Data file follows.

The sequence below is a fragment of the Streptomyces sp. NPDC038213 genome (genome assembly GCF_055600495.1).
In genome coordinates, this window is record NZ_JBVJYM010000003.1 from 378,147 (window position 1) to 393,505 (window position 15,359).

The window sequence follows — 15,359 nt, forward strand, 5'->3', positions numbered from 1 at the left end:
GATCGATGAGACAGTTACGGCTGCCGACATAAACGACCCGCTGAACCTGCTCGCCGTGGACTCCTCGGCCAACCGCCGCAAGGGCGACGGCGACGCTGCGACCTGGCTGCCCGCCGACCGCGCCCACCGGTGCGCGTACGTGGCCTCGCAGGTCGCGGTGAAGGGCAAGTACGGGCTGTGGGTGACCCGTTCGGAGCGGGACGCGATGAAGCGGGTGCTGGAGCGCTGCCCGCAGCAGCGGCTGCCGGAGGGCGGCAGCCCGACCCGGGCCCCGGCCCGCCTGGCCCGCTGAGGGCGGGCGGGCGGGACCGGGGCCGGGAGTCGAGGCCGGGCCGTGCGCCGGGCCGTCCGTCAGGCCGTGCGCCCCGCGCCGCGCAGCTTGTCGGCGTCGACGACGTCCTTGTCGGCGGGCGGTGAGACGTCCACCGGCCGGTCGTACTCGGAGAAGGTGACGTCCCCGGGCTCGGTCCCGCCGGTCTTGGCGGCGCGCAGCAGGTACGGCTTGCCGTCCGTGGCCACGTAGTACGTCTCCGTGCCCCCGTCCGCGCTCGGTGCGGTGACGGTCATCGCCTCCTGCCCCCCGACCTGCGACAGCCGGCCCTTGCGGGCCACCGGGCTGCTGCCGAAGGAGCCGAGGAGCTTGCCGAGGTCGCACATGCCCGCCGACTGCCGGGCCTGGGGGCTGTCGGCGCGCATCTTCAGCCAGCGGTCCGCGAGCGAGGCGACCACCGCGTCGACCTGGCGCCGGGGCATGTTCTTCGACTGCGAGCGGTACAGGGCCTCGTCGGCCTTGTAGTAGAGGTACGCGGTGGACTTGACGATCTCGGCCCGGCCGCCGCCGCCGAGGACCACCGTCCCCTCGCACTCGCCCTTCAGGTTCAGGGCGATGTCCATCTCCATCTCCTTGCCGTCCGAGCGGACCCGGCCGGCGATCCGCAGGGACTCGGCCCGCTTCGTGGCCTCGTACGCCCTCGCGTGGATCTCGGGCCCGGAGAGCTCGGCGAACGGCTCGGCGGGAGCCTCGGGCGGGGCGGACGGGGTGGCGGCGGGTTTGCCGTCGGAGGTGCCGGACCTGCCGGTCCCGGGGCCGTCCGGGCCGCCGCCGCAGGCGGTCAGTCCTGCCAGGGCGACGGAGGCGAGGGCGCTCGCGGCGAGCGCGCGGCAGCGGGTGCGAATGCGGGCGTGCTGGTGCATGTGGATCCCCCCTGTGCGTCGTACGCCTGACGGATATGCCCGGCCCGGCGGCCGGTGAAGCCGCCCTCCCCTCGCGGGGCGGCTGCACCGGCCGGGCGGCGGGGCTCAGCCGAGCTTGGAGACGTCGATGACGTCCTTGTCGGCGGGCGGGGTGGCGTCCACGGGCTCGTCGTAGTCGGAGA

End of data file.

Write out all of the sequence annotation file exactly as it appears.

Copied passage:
The sequence below is a fragment of the Streptomyces sp. NPDC038213 genome (genome assembly GCF_055600495.1).
In genome coordinates, this window is record NZ_JBVJYM010000003.1 from 378,147 (window position 1) to 393,505 (window position 15,359).

The window sequence follows — 15,359 nt, forward strand, 5'->3', positions numbered from 1 at the left end:
GATCGATGAGACAGTTACGGCTGCCGACATAAACGACCCGCTGAACCTGCTCGCCGTGGACTCCTCGGCCAACCGCCGCAAGGGCGACGGCGACGCTGCGACCTGGCTGCCCGCCGACCGCGCCCACCGGTGCGCGTACGTGGCCTCGCAGGTCGCGGTGAAGGGCAAGTACGGGCTGTGGGTGACCCGTTCGGAGCGGGACGCGATGAAGCGGGTGCTGGAGCGCTGCCCGCAGCAGCGGCTGCCGGAGGGCGGCAGCCCGACCCGGGCCCCGGCCCGCCTGGCCCGCTGAGGGCGGGCGGGCGGGACCGGGGCCGGGAGTCGAGGCCGGGCCGTGCGCCGGGCCGTCCGTCAGGCCGTGCGCCCCGCGCCGCGCAGCTTGTCGGCGTCGACGACGTCCTTGTCGGCGGGCGGTGAGACGTCCACCGGCCGGTCGTACTCGGAGAAGGTGACGTCCCCGGGCTCGGTCCCGCCGGTCTTGGCGGCGCGCAGCAGGTACGGCTTGCCGTCCGTGGCCACGTAGTACGTCTCCGTGCCCCCGTCCGCGCTCGGTGCGGTGACGGTCATCGCCTCCTGCCCCCCGACCTGCGACAGCCGGCCCTTGCGGGCCACCGGGCTGCTGCCGAAGGAGCCGAGGAGCTTGCCGAGGTCGCACATGCCCGCCGACTGCCGGGCCTGGGGGCTGTCGGCGCGCATCTTCAGCCAGCGGTCCGCGAGCGAGGCGACCACCGCGTCGACCTGGCGCCGGGGCATGTTCTTCGACTGCGAGCGGTACAGGGCCTCGTCGGCCTTGTAGTAGAGGTACGCGGTGGACTTGACGATCTCGGCCCGGCCGCCGCCGCCGAGGACCACCGTCCCCTCGCACTCGCCCTTCAGGTTCAGGGCGATGTCCATCTCCATCTCCTTGCCGTCCGAGCGGACCCGGCCGGCGATCCGCAGGGACTCGGCCCGCTTCGTGGCCTCGTACGCCCTCGCGTGGATCTCGGGCCCGGAGAGCTCGGCGAACGGCTCGGCGGGAGCCTCGGGCGGGGCGGACGGGGTGGCGGCGGGTTTGCCGTCGGAGGTGCCGGACCTGCCGGTCCCGGGGCCGTCCGGGCCGCCGCCGCAGGCGGTCAGTCCTGCCAGGGCGACGGAGGCGAGGGCGCTCGCGGCGAGCGCGCGGCAGCGGGTGCGAATGCGGGCGTGCTGGTGCATGTGGATCCCCCCTGTGCGTCGTACGCCTGACGGATATGCCCGGCCCGGCGGCCGGTGAAGCCGCCCTCCCCTCGCGGGGCGGCTGCACCGGCCGGGCGGCGGGGCTCAGCCGAGCTTGGAGACGTCGATGACGTCCTTGTCGGCGGGCGGGGTGGCGTCCACGGGCTCGTCGTAGTCGGAGA